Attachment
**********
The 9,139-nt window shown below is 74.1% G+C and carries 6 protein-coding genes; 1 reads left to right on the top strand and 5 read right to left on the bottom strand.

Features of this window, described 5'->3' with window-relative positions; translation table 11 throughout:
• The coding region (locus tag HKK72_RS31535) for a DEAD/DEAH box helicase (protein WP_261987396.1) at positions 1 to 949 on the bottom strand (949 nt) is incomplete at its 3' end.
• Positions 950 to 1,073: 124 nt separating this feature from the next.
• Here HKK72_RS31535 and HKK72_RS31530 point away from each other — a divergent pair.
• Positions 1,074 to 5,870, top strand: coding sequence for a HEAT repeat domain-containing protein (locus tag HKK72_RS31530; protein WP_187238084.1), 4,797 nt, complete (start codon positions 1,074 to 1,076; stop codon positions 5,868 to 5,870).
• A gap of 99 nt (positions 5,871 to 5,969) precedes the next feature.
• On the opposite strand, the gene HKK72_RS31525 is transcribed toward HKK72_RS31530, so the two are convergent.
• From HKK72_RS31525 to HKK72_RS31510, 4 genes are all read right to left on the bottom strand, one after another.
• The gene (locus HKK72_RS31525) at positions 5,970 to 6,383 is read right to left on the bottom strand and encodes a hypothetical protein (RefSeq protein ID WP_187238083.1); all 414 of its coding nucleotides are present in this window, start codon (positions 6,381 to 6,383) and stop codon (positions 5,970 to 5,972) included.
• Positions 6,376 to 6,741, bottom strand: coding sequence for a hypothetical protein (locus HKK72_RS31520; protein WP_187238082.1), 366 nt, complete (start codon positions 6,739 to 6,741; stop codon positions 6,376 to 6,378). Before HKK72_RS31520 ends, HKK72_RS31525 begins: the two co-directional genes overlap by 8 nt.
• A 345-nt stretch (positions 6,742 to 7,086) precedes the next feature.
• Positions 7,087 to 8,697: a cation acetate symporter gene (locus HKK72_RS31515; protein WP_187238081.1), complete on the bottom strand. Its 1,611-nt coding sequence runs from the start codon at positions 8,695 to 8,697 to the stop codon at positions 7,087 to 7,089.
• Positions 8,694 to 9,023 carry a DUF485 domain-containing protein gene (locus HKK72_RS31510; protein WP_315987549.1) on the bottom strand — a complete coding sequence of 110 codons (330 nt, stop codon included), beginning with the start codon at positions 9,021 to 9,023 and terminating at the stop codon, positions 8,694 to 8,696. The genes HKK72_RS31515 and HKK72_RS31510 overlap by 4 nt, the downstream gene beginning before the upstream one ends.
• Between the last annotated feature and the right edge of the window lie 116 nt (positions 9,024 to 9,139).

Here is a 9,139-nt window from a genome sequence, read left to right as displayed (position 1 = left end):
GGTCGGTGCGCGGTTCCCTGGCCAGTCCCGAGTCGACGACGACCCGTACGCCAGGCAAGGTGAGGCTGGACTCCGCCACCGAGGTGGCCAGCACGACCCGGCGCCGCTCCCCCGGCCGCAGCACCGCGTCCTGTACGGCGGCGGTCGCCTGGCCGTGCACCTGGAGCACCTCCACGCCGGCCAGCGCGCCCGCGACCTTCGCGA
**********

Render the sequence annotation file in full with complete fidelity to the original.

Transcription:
The 9,139-nt window shown below is 74.1% G+C and carries 6 protein-coding genes; 1 reads left to right on the top strand and 5 read right to left on the bottom strand.

Features of this window, described 5'->3' with window-relative positions; translation table 11 throughout:
• The coding region (locus tag HKK72_RS31535) for a DEAD/DEAH box helicase (protein WP_261987396.1) at positions 1 to 949 on the bottom strand (949 nt) is incomplete at its 3' end.
• Positions 950 to 1,073: 124 nt separating this feature from the next.
• Here HKK72_RS31535 and HKK72_RS31530 point away from each other — a divergent pair.
• Positions 1,074 to 5,870, top strand: coding sequence for a HEAT repeat domain-containing protein (locus tag HKK72_RS31530; protein WP_187238084.1), 4,797 nt, complete (start codon positions 1,074 to 1,076; stop codon positions 5,868 to 5,870).
• A gap of 99 nt (positions 5,871 to 5,969) precedes the next feature.
• On the opposite strand, the gene HKK72_RS31525 is transcribed toward HKK72_RS31530, so the two are convergent.
• From HKK72_RS31525 to HKK72_RS31510, 4 genes are all read right to left on the bottom strand, one after another.
• The gene (locus HKK72_RS31525) at positions 5,970 to 6,383 is read right to left on the bottom strand and encodes a hypothetical protein (RefSeq protein ID WP_187238083.1); all 414 of its coding nucleotides are present in this window, start codon (positions 6,381 to 6,383) and stop codon (positions 5,970 to 5,972) included.
• Positions 6,376 to 6,741, bottom strand: coding sequence for a hypothetical protein (locus HKK72_RS31520; protein WP_187238082.1), 366 nt, complete (start codon positions 6,739 to 6,741; stop codon positions 6,376 to 6,378). Before HKK72_RS31520 ends, HKK72_RS31525 begins: the two co-directional genes overlap by 8 nt.
• A 345-nt stretch (positions 6,742 to 7,086) precedes the next feature.
• Positions 7,087 to 8,697: a cation acetate symporter gene (locus HKK72_RS31515; protein WP_187238081.1), complete on the bottom strand. Its 1,611-nt coding sequence runs from the start codon at positions 8,695 to 8,697 to the stop codon at positions 7,087 to 7,089.
• Positions 8,694 to 9,023 carry a DUF485 domain-containing protein gene (locus HKK72_RS31510; protein WP_315987549.1) on the bottom strand — a complete coding sequence of 110 codons (330 nt, stop codon included), beginning with the start codon at positions 9,021 to 9,023 and terminating at the stop codon, positions 8,694 to 8,696. The genes HKK72_RS31515 and HKK72_RS31510 overlap by 4 nt, the downstream gene beginning before the upstream one ends.
• Between the last annotated feature and the right edge of the window lie 116 nt (positions 9,024 to 9,139).

Here is a 9,139-nt window from a genome sequence, read left to right as displayed (position 1 = left end):
GGTCGGTGCGCGGTTCCCTGGCCAGTCCCGAGTCGACGACGACCCGTACGCCAGGCAAGGTGAGGCTGGACTCCGCCACCGAGGTGGCCAGCACGACCCGGCGCCGCTCCCCCGGCCGCAGCACCGCGTCCTGTACGGCGGCGGTCGCCTGGCCGTGCACCTGGAGCACCTCCACGCCGGCCAGCGCGCCCGCGACCTTCGCGA